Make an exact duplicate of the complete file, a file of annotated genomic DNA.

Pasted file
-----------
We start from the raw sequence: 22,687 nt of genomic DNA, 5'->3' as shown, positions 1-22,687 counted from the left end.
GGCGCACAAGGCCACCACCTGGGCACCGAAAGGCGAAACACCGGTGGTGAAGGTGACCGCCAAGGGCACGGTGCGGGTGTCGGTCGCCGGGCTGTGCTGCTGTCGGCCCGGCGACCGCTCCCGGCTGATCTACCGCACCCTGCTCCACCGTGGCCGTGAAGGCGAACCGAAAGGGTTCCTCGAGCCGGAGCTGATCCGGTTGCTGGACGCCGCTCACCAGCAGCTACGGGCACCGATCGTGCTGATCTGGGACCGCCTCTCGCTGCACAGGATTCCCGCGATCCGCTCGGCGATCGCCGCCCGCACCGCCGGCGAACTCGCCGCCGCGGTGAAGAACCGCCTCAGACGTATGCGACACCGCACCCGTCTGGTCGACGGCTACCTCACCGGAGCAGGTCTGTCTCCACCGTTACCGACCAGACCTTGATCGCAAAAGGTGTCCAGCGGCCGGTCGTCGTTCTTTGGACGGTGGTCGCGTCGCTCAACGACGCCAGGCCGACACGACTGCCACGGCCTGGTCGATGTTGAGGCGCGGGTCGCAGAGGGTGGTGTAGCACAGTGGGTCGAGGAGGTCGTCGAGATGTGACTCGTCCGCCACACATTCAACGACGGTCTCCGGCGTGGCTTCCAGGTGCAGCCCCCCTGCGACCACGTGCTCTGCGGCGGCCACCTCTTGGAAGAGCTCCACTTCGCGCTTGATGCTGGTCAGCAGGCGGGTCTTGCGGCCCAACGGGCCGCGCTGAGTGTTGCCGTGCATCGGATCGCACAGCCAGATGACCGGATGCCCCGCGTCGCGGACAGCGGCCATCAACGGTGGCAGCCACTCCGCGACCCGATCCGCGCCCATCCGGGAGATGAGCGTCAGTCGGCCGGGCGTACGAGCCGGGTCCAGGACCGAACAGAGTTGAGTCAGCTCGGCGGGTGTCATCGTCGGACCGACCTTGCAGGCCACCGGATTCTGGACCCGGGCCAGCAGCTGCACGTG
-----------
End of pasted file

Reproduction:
We start from the raw sequence: 22,687 nt of genomic DNA, 5'->3' as shown, positions 1-22,687 counted from the left end.
GGCGCACAAGGCCACCACCTGGGCACCGAAAGGCGAAACACCGGTGGTGAAGGTGACCGCCAAGGGCACGGTGCGGGTGTCGGTCGCCGGGCTGTGCTGCTGTCGGCCCGGCGACCGCTCCCGGCTGATCTACCGCACCCTGCTCCACCGTGGCCGTGAAGGCGAACCGAAAGGGTTCCTCGAGCCGGAGCTGATCCGGTTGCTGGACGCCGCTCACCAGCAGCTACGGGCACCGATCGTGCTGATCTGGGACCGCCTCTCGCTGCACAGGATTCCCGCGATCCGCTCGGCGATCGCCGCCCGCACCGCCGGCGAACTCGCCGCCGCGGTGAAGAACCGCCTCAGACGTATGCGACACCGCACCCGTCTGGTCGACGGCTACCTCACCGGAGCAGGTCTGTCTCCACCGTTACCGACCAGACCTTGATCGCAAAAGGTGTCCAGCGGCCGGTCGTCGTTCTTTGGACGGTGGTCGCGTCGCTCAACGACGCCAGGCCGACACGACTGCCACGGCCTGGTCGATGTTGAGGCGCGGGTCGCAGAGGGTGGTGTAGCACAGTGGGTCGAGGAGGTCGTCGAGATGTGACTCGTCCGCCACACATTCAACGACGGTCTCCGGCGTGGCTTCCAGGTGCAGCCCCCCTGCGACCACGTGCTCTGCGGCGGCCACCTCTTGGAAGAGCTCCACTTCGCGCTTGATGCTGGTCAGCAGGCGGGTCTTGCGGCCCAACGGGCCGCGCTGAGTGTTGCCGTGCATCGGATCGCACAGCCAGATGACCGGATGCCCCGCGTCGCGGACAGCGGCCATCAACGGTGGCAGCCACTCCGCGACCCGATCCGCGCCCATCCGGGAGATGAGCGTCAGTCGGCCGGGCGTACGAGCCGGGTCCAGGACCGAACAGAGTTGAGTCAGCTCGGCGGGTGTCATCGTCGGACCGACCTTGCAGGCCACCGGATTCTGGACCCGGGCCAGCAGCTGCACGTG